At an age when most of his classmates are beginning to read about Shakespeare, Brian Clark, 15, of Arlington has acted professionally in a Shakespeare play.
Clark was one of several young actors selected this past season to perform at the Folger Theatre in Washington. He played one of six fairies in the last production of the season, "A Midsummer Night's Dream."
"I've been interested in acting all along," said Clark. "What happened with Folger's is that over a year ago I signed up for one of their acting classes. Then I took it again the next season because I liked it so much. When they were doing 'Midsummer' they called me because they needed someone to play a fairy."
There is usually not much call for young people in Shakespearean productions, according to Jeannie Barton, codirector of the Folger's Theatre Conservatory, which offers acting classes for both children and adults. But young people are sometimes used in plays with roles like those of the fairies in "A Midsummer Night's Dream," she said.
Clark, said Barton, was the "right physical type" for the role. Slightly under five feet tall, Clark has short legs and broad shoulders. "Brian's great strength is that physically he is like a rubber man and he takes chances on the stage," said Barton. "With the right costume and makeup he can be very funny. For example, he had one part where he came out and did a marvelous little leap. He was great."
Barton added that whether young Folger actors such as Clark decide to become career actors is not as important as their exposure to Shakespeare. "Brian is a good example of that. When he came in, he was at that stage where being a boy in a Shakespeare play would have seemed a sissy thing to do, but he came back and became more comfortable with it," she said.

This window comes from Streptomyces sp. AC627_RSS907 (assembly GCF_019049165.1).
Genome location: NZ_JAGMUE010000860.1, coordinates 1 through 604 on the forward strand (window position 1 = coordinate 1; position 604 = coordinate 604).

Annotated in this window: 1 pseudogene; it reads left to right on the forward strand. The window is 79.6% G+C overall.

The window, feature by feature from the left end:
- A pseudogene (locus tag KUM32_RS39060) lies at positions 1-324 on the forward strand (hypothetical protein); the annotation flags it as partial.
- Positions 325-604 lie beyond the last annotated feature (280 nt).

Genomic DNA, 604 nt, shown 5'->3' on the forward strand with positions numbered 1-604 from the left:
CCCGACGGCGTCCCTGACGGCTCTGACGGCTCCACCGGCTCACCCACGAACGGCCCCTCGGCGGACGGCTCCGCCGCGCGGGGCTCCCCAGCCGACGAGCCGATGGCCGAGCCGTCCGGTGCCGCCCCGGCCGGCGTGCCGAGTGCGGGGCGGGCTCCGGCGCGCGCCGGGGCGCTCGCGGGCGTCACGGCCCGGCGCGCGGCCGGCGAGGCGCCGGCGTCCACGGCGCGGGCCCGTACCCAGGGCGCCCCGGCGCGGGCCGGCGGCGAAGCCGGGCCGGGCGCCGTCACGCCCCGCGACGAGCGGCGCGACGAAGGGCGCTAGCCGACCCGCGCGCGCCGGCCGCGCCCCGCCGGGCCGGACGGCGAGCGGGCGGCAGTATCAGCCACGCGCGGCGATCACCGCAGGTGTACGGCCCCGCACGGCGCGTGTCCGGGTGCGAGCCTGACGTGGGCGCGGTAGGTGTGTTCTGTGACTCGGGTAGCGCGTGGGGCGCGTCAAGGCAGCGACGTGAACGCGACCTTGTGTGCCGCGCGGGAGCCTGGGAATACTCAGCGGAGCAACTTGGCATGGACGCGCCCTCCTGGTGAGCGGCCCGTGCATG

Clark's first professional acting experience got him hooked not only on Shakespeare but also on acting.
He had been in a few plays at his junior high school and was part of a group of students from his school who participated in a competition at the Folger. The competition, in which Clark read a soliloquy from "Hamlet," included students from schools in Virginia, Washington and Maryland.
Now entering 11th grade at H-B Woodlawn High School, Clark can say he acted professionally.
He began rehearsing for "A Midsummer Night's Dream" in April. The play was performed eight times a week for eight weeks during May and June.
"It was a little demanding, but I had fun. It wasn't too hard," said Clark.
Clark has kept in touch with some of his fellow actors and teachers, and has worked with one teacher in another venture -- producing videos for a public access cable television station in Fairfax. He directed a 13-minute film for the station entitled "Nightmare on Wall Street," about a "crazed stockbrocker," he said.
Working with videos has opened up another area as interesting as acting, said Clark. He is still indecisive about acting as a profession, although he currently has no other career interests. "I've had people tell me that I should," said Clark. "If it's fun and makes me money, like this summer, I guess I'd like to."
Clark said he earned "a little under $1,000" for his role this summer, most of which he spent on a videocassette recorder.
Barton, however, said it's not always that easy. "It's a precarious business," she said. "You never can say if someone will make it. It depends on luck and how committed he is; if he will stick with it through thick and thin, and there's a lot of thin."
Clark said that if he does become an actor, he would like to play the lead in three plays: "Life in the Theatre," "Cat on a Hot Tin Roof" and "Hamlet."
Said Clark, "If I did those three, I could retire."